Humans are major threats to mollusks. They have formed a great part of the human diet for several thousand years. Apart from eating them as food, the shells and pearls produced by mollusks serve important ornamental purposes. Bivalves produce valuable pearls used for jewelry and other luxury items. Mollusk shells were also popularly used as commodity money and for social status display in some preindustrial societies.
Reproduction, Babies, and Lifespan
Mollusks reproduce sexually. Depending on the species, fertilization may be external or internal. There are even hermaphrodites, such as snails, with male and female gametes in them. All female mollusks produce eggs. While some have live births, others lay their eggs externally. The eggs may hatch into a smaller replica of their parents or a worm-like larva at first.
The lifespan of mollusks ranges from one to 41 years. Most gastropods live for about a year, with a few exceptions. Many cephalopods complete their life cycle within one to three years, while the average lifespan of bivalves is three years.
The population of mollusks is very abundant. There are about 85,000 living species in this phylum alone. However, the population of many species is currently declining. This is a result of over-exploitation, pollution, and habitat modification. Climate change is also contributing to the decline of the mollusks. Even though many mollusks have a thriving population, the population of some freshwater species is currently under threat.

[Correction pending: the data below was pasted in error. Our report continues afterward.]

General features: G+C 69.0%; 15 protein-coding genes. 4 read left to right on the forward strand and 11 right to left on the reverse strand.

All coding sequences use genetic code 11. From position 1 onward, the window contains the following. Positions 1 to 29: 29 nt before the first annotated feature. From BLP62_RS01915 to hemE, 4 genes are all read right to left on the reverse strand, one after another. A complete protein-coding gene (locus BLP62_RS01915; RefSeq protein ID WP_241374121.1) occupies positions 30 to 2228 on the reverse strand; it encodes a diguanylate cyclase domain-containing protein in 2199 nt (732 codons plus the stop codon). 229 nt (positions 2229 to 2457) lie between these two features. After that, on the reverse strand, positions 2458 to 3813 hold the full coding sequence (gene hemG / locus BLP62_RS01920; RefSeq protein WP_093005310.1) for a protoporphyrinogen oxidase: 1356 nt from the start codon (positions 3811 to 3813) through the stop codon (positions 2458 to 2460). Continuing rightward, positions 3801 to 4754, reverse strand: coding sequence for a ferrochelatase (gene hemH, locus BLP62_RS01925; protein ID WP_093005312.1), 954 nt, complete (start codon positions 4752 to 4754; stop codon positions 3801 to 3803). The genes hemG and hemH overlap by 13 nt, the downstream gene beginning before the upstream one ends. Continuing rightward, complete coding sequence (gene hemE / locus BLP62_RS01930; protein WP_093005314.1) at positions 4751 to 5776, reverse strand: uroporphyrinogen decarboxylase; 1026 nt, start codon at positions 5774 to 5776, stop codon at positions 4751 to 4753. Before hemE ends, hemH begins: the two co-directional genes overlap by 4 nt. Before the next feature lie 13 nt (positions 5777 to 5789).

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Mollusk FAQs (Frequently Asked Questions)
Are mollusks carnivores, herbivores, or omnivores?
The feeding habits of mollusks vary from one group to the other. Most mollusks are herbivores. However, some of them are filter feeders while others such as the cephalopods are predators.
What are the types of mollusks commonly eaten by humans?
Humans eat clams and mussels. Apart from the bivalves, they also eat scallops, snails, whelks, oysters, squid, and even octopuses.
Are mollusks harmful?
Some of them are. Some of them give extremely painful stings and bites. Although all octopuses are venomous, only a few of them are deadly to humans. Snails and slugs can upset the balance in new ecosystems. They are pests that eat and destroy crops too.
Do all mollusks have three hearts?
The heart of a mollusk has three (3) chambers. They consist of two auricles and a ventricle. The ventricles move blood from the aorta into the blood vessels while oxygenated blood flows through the auricles.
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- Britannica, Available here: https://kids.britannica.com/kids/article/mollusk/353480
- Britannica, Available here: https://www.britannica.com/animal/mollusk
- Wikipedia, Available here: https://en.wikipedia.org/wiki/Mollusca